Description of the PhD thesis project
The human genome generates thousands of long noncoding RNAs (lncRNAs), which are RNA polymerase II transcripts longer than 200 nucleotides that do not encode proteins. Whereas some examples of well-studied lncRNAs indicate that they act as key regulators of important biological processes with their dysregulation being associated with several human diseases including cancers and neurological disorders, the function of the majority of lncRNAs remains enigmatic. To identify the in vivo functions of lncRNAs and, in particular, their potential role in brain development and neurogenesis, we use zebrafish. One of the distinguishing features of the zebrafish brain when compared to mammals is its widespread neurogenesis that is maintained at adult stages in several brain regions.
Neural stem cells (NSCs) have the capacity to generate neurons and glia in the intact and injured brain. Because the exhaustion of the NSC pool is associated with aging, defining the mechanisms underlying the survival, behaviour and the regenerative properties of NSCs is key to counteract neurodegeneration and premature aging of the brain. We recently discovered a lncRNA with implications in NSC integrity in zebrafish. We found that zebrafish mutants lacking this lncRNA have a significantly reduced number of NSCs in the embryonic and adult brain. We aim to identify how this lncRNA impacts NSC quantity in the brain and to determine its potential role during neural regeneration following mechanical brain injury. As the sequence of the lncRNA is conserved throughout vertebrate evolution, its biological function and the mechanism of action could be conserved to mammals and will be explored in this project.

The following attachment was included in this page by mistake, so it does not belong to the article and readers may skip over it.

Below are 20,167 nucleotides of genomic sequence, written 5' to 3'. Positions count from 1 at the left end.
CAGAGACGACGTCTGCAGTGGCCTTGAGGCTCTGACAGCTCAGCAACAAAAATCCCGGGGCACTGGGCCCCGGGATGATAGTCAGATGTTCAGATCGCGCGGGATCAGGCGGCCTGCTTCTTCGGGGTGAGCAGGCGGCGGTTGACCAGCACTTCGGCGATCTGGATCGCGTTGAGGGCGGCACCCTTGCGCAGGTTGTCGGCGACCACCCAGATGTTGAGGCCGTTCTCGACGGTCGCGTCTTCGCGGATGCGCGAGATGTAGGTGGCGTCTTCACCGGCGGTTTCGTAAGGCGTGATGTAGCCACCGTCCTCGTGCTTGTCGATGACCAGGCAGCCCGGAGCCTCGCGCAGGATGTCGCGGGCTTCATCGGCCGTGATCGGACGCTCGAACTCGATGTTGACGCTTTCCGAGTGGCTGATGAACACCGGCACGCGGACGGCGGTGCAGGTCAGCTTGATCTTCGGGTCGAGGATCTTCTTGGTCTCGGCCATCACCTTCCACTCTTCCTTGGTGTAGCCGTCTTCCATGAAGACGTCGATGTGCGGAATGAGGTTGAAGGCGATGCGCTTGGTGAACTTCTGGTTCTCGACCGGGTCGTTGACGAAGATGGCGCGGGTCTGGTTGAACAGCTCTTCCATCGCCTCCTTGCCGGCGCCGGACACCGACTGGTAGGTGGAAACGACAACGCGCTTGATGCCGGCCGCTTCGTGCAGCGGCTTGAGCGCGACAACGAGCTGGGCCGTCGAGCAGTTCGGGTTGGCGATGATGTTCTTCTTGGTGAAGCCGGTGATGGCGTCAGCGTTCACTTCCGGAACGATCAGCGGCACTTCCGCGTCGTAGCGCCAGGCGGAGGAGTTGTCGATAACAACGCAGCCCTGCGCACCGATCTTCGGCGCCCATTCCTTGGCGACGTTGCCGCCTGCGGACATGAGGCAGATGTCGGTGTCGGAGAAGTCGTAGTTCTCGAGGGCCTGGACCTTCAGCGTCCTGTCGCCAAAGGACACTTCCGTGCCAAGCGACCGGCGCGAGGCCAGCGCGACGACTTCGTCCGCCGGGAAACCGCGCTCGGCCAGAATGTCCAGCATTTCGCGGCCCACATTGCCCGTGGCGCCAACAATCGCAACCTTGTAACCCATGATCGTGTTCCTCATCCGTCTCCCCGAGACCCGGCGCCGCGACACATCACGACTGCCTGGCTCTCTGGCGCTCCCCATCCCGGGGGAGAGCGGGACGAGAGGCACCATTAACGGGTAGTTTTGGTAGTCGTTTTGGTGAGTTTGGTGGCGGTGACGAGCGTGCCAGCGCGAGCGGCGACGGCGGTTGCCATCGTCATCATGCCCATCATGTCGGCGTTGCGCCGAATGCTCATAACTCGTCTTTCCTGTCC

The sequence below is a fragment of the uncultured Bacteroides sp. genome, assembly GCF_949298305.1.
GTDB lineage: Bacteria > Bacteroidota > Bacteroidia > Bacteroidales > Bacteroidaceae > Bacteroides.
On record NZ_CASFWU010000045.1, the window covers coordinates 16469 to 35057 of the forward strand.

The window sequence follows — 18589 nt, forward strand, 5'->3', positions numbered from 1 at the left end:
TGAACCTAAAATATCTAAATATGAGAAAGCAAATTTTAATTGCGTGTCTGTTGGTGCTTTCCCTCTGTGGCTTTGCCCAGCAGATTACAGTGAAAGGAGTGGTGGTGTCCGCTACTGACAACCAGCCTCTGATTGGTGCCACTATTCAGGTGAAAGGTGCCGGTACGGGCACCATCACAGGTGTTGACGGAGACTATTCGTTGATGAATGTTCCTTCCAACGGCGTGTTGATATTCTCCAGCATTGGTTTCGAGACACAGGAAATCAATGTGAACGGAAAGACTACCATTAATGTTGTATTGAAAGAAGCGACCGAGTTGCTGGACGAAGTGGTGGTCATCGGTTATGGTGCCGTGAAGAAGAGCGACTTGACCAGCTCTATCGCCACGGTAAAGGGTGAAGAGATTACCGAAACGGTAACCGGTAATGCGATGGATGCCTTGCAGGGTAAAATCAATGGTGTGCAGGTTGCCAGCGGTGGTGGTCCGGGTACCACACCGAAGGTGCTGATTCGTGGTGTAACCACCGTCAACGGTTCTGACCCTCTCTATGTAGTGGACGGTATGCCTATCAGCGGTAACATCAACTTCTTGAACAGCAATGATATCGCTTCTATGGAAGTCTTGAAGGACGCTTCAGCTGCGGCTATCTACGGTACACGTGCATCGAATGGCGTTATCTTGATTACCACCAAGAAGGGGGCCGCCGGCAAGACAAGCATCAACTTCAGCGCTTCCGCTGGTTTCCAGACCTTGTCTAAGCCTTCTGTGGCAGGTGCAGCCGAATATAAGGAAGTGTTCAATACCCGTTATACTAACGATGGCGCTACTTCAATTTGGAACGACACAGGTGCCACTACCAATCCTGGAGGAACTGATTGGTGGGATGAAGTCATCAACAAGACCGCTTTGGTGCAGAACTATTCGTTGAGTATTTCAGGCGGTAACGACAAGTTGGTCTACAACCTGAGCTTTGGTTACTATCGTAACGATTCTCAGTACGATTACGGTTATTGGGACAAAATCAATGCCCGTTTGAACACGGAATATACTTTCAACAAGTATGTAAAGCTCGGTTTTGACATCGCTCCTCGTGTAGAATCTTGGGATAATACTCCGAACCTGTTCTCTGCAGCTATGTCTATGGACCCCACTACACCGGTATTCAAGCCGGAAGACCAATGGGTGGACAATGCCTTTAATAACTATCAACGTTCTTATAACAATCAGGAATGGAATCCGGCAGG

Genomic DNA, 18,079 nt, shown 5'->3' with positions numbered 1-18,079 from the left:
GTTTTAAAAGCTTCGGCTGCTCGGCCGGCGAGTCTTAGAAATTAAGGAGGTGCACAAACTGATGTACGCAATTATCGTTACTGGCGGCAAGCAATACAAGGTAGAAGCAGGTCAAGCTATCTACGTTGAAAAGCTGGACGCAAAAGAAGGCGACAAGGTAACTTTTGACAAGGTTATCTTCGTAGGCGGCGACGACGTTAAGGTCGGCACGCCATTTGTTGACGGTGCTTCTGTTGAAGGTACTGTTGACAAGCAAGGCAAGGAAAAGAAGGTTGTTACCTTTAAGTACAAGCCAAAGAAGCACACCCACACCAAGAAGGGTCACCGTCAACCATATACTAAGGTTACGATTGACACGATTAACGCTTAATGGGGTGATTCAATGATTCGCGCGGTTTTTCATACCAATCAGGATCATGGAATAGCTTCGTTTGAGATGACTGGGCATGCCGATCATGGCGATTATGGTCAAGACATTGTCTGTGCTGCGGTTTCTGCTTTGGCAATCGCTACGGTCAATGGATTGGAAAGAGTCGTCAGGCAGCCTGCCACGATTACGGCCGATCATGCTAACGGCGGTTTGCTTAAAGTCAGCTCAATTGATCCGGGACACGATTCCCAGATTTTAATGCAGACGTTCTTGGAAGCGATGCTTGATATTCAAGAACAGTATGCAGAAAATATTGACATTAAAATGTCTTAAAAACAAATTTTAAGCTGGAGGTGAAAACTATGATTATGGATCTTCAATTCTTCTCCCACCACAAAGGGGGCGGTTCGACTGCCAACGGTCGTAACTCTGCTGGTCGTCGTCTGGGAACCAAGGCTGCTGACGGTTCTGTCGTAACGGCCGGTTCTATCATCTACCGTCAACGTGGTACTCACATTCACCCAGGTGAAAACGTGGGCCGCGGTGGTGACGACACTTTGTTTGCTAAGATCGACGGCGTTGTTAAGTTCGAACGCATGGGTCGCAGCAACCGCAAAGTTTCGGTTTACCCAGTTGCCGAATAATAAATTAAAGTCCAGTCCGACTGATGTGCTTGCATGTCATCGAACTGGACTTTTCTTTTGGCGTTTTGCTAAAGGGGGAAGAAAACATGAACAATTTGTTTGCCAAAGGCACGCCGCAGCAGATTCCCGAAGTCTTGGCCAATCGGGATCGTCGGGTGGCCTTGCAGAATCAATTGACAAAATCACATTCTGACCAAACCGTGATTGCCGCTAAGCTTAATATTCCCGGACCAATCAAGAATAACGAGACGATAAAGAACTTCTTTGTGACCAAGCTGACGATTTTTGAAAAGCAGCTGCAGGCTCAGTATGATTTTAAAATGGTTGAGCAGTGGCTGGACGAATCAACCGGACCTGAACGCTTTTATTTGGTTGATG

Together, we will characterize the biological and molecular functions of a conserved lncRNA that impacts NSC number in the developing and adult brain. Importantly, our project has the potential to uncover a functional link between NSC number and the regenerative capacity of the brain.
International, interdisciplinary & intersectoral aspects of the project
The project proposed here is based on interdisciplinary approaches at the forefront of RNA biology, stem cell biology, regeneration and advanced biochemical methods. The student will develop specific skills in all mentioned above disciplines. In particular, the regenerative capacity of the injured brain will be tested by in vivo imaging that will be performed by the student at the Helmholtz Zentrum München, Germany. He/she will develop basic programming skills, which will be necessary to analyze the in vivo imaging data. In addition, the successful accomplishment of the project will require the development of advanced Crispr-Cas9-based genetic tools that will be done in collaboration with a biotech company based in Versailles, France.
1. Bitetti, A*, Mallory AC*, Carrieri C, Golini E, Carreño Gutierrez H, Perlas E, Pérez-Rico YA, Tocchini-Valentini GP, Enright AJ, Norton WHJ, Mandillo S, O’Carroll D, Shkumatava A. MicroRNA degradation by a conserved target RNA regulates animal behavior (in revision at Nat Struct & Mol Biol).
2. Davis MP, Carrieri C, Saini HK, van Dongen S, Leonardi T, Bussotti G, Monahan JM, Auchynnikava T, Bitetti A, Rappsilber J, Allshire RC, Shkumatava A, O'Carroll D, Enright AJ.
Transposon-driven transcription is a conserved feature of vertebrate spermatogenesis and transcript evolution.
EMBO Reports. 2017 Jul;18(7): 1231-1247.
3. Pérez Rico YA, Boeva V, Mallory AC, Bitetti A, Majello S, Barillot E, Shkumatava A. Comparative analyses of super-enhancers reveal conserved elements in vertebrate genomes. Genome Research. 2017 Feb;27 (2):259-268.
4. Mallory AC, Shkumatava A.
LncRNAs in vertebrates: Advances and challenges.
Biochimie. 2015 Oct; 117:3-14.
5. Ulitsky I*, Shkumatava A*, Jan C, Sive H, Bartel DP (2011).
Conserved function of lincRNAs in vertebrate embryonic development despite rapid sequence evolution.
Cell. 2011 Dec 23;147(7):1537-1550.
*denotes equally contributing authors